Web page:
Short Microsoft Operating System History
Microsoft has released quite a few operating systems in its corporation’s leading distribution of personal computer tenure. From its acquisition of “86-DOS” to its latest release version of “Windows 8,” Microsoft continues to develop the personal computer in all changing environments. Personal computers for the home and business have been by large numbers dominated by Microsoft’s operation systems with a track record of new and innovating features.
Microsoft’s journey began 1980 where the purchase of the “86-DOS” license was made. Microsoft was in the business to develop a new operating system for the new Intel processor coming onto the market. With programmers going to work and corporate dealings along the way, Microsoft in 1981 released “MS-DOS 1.0” for the “IBM PC.” “MS-DOS” introduced the “File Allocation Table” or FAT filesystem for the first time and remains today on all floppy disks today.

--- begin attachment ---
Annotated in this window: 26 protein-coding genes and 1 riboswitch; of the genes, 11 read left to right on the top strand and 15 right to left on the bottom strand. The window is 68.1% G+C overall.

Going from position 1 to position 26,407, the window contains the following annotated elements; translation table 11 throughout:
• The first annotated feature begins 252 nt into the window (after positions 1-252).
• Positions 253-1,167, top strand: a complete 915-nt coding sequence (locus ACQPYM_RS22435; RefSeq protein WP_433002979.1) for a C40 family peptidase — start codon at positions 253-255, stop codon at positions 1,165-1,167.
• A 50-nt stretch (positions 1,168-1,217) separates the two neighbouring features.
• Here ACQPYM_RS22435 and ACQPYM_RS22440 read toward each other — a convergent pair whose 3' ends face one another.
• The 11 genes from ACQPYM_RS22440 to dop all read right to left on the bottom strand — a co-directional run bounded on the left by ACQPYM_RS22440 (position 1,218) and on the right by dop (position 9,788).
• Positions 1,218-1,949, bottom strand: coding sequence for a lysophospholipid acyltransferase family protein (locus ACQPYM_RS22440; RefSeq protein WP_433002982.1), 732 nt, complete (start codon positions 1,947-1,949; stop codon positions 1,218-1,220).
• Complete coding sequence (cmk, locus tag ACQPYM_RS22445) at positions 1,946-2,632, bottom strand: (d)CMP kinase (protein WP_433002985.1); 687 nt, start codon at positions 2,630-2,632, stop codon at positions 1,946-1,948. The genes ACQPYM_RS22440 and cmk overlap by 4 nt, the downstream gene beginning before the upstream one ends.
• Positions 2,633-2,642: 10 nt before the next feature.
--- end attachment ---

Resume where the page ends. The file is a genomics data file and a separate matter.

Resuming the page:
As a few years went by, Microsoft developed its very first Windows release which was not an operating system but ran within “MS-DOS” as an operating environment. This was Microsoft’s first attempt at a graphical user interface or GUI. Of course development continued over the years and in 1992, Microsoft released “Windows 3.1” operating system. This operating system was the first to have a Windows Registry and to support multimedia with a video player.
Microsoft at this point started building its operating system for the business personal computer. There was both development for the home and business machine by two different developer groups. Microsoft’s develop team for the home was called “Windows 9X Product Line” and for business “Windows NT Product Line.” The first release was “Windows NT” (Version 4.00, released in 1993) with subsequent releases such as “Windows 95” (9X product - Version 4.00.950, release year 1995) for the home user and “Windows NT Workstation” (NT product - Version 4.00.1381, released in...
Please join StudyMode to read the full document